Q: Does it hurt?
 This is probably the number one question in acupuncture clinics across the country. And, like the intricacies of the medicine, the answer is varied. Typically the needle is inserted through the skin with little or no discomfort. There are certain things that make a person more sensitive to needling. These are: current cold or flu, smoking cigarettes, and drinking more than 4 caffeine drinks prior to treatment.

Q: What will I feel?
 You may feel nothing at all. However, it is more likely that you will feel some sort of stimulation with each needle placement. This stimulation can come in many forms, such as: warmth, tingling, achy or any number of other sensations. These feelings last only for a brief moment before evaporating from your mind. It is not uncommon for people to feel groggy or drowsy following an acupuncture treatment. This is what we call ‘acu-land.’

Q: How big are the needles?
 Depending on the area being treated the needles vary in length from about ½ inch to 6 inches. The smaller needles are used for the scalp and ears while the longer ones are used for getting into the hips for hip and low back pain. In terms of thickness, the needles used range from 32 to 28 gauge, where the smaller the number the larger the diameter of the needle. To place this into context, four acupuncture needles will fit into the opening of a needle used for vaccinations.

Q: Can I catch a disease from the needles?
 No. In this day and age it is more economically feasible to use disposable needles. Needles are individually wrapped and sterilized by the manufacturer and are opened only when they are ready to be used. After use each needle is disposed of in a medical waste container for destruction in the appropriate manner.

Q: Is there any danger involved with acupuncture?
 No one has ever died from acupuncture applied by a trained and licensed practitioner. Not a bad track record when you consider the medicine is guesstimated to be slightly more than 5,000 years old. It is unlikely, but not unheard of, for patients to exhibit an allergic reaction to the sterilizing agent (ethylene oxide). If a needle nicks a tendon or nerve there could be some residual pain and soreness for a matter of weeks, but it will subside. It is possible to experience some bruising; especially in people who are prone to bruising… it is a needle, after all.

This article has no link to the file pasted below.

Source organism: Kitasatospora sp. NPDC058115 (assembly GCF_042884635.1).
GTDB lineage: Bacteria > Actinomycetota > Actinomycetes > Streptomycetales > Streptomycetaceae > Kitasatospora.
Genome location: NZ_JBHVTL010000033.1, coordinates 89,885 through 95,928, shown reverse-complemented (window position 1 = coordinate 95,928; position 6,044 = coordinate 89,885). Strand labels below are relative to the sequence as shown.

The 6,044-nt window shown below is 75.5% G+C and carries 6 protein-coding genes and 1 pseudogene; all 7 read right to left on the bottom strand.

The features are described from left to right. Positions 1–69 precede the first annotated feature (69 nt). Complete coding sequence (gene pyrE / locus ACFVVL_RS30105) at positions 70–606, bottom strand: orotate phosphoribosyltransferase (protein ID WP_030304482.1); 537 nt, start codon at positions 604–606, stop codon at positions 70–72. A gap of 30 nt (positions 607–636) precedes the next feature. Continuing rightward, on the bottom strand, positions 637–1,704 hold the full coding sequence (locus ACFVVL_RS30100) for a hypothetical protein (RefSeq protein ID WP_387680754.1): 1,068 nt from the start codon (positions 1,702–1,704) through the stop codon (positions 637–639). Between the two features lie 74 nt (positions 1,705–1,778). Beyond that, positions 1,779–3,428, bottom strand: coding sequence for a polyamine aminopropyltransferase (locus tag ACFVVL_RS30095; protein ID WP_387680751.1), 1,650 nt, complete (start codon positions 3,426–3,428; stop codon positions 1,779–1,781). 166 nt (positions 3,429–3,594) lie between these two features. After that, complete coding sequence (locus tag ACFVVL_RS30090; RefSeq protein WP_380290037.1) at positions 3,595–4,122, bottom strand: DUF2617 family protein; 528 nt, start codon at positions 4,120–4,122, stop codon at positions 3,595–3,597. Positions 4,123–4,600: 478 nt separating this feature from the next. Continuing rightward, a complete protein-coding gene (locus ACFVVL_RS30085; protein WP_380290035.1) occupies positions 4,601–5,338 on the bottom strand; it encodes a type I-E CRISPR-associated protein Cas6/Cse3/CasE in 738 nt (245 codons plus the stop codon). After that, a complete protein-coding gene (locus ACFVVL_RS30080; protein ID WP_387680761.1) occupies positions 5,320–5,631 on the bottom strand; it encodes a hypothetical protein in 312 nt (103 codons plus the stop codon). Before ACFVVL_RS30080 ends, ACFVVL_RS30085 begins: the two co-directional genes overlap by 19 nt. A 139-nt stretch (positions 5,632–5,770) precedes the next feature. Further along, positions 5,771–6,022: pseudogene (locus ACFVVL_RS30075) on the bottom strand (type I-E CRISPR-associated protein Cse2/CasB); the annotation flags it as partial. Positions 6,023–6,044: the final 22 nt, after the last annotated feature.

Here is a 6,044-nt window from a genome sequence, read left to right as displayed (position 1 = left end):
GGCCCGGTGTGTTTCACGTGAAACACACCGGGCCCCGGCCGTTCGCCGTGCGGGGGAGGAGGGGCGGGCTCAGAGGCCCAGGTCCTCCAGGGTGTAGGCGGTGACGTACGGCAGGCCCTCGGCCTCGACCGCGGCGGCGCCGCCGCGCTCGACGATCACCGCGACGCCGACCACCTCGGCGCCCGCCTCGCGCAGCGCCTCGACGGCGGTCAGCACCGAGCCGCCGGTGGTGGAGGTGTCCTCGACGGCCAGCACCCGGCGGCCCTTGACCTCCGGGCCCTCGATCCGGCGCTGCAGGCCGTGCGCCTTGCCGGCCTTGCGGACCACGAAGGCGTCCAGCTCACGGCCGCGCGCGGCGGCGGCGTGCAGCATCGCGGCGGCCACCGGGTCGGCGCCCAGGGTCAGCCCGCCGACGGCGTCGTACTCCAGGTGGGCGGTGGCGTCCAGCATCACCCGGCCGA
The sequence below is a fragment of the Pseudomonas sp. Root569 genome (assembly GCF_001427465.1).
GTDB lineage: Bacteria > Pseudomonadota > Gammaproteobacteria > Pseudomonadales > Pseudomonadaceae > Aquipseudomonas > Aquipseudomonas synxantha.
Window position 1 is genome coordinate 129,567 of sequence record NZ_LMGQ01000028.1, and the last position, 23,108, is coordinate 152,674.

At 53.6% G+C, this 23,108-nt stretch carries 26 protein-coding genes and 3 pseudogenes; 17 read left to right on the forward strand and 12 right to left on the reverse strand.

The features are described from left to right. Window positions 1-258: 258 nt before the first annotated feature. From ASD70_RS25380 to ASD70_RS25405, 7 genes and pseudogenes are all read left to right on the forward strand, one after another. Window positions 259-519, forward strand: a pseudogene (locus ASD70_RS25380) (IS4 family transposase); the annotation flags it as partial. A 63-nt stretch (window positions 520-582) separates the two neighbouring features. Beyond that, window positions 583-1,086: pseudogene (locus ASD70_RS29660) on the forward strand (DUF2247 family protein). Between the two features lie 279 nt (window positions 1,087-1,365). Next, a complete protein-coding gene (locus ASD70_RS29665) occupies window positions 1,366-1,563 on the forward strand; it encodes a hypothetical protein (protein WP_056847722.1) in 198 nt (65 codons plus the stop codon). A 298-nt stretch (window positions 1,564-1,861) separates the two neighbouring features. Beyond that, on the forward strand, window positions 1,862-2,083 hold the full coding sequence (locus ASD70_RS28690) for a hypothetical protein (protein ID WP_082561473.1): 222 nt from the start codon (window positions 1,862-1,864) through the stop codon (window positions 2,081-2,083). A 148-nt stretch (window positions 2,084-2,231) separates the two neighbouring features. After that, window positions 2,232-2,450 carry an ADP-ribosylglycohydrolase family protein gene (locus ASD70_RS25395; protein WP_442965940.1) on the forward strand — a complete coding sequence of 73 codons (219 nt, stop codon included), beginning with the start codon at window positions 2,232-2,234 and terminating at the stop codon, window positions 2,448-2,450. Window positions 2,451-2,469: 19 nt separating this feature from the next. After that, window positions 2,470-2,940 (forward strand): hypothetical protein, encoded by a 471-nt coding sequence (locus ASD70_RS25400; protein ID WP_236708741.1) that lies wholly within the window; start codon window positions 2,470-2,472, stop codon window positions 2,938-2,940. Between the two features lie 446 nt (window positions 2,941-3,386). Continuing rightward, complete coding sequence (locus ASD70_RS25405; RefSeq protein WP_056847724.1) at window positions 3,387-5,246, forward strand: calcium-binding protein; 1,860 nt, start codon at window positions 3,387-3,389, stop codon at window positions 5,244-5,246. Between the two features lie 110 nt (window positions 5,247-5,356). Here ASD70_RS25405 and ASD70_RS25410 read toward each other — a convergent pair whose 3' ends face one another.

Q: How long before I notice a change in my symptoms?
 The feeling of relief of your symptoms will depend greatly on what you are being treated for, whether the condition is chronic or acute, your age, and your schedule following treatment. Younger people tend to respond quicker to acupuncture than the elderly – children respond amazingly well. Typically you will notice some sort of change within a 24-hour period.

Q: How long can I expect the effects of acupuncture to last?
 This again depends on the nature of your disease or disorder and your age. Acute pain is quicker to resolve than chronic pain, for instance. Repetitive motion injuries, such as those created by your work or play habits will get better, but may return once you go back to those old postural or procedural motions. To this end, each patient receives treatment plus education and stretching exercises to help prevent further injury or strain to the system.

Q: I’m taking blood thinners – can I still try acupuncture?
 Yes. We have treated many people under the care of a cardiologist, stroke victims and the elderly. Blood thinners can make a person more likely to bleed, but of 15 to 20 needles only one may provide a drop of blood.

Q: Does it really work? What about placebo?
 Millions of people across the globe use acupuncture. In some cultures it is a primary medical modality. That’s a bit much to be a fad, don’t you think?

As far as placebo goes, here’s our two cents: Does it really matter? Say you are in acute pain. Pain that is so miserable it makes your daily life difficult or impossible to get through. You decide to add acupuncture to the growing list of pharmaceuticals you are taking for relief and suddenly you start to feel better. Do you really care what made you feel better? It was either the acupuncture or your belief that the acupuncture would work. In either case, you are better. In the end it is the resolution of the symptoms that indicate successful treatment. Don’t put too much thought into placebo. The mind can do amazing things and we want it on our side.

Q: Does my insurance cover acupuncture?
 Many insurance companies do cover acupuncture. Our clinic is on many insurance panels in Oregon, and we work successfully with Personal Injury Protection for acupuncture benefits. Go to your insurance company web site or call the number listed on your card for further information. You will want to get specific answers to the following questions:
Is acupuncture a covered benefit on my current insurance plan?
What is my total benefit (i.e. how many treatments per year, or dollar amount)?
What is my deductible?
Have I met any of that deductible this year?
Another option is to simply bring in your insurance card to your first visit. With the information on your card, your birth date and social security number we can call the insurance company and get that information for you.

Please note: if you have been in an automobile accident within the last 12 months and are currently undergoing chiropractic, physical therapy, or other medical care for injuries sustained you can use your PIP benefits for acupuncture treatment. What’s more, you do not need a referral to do so.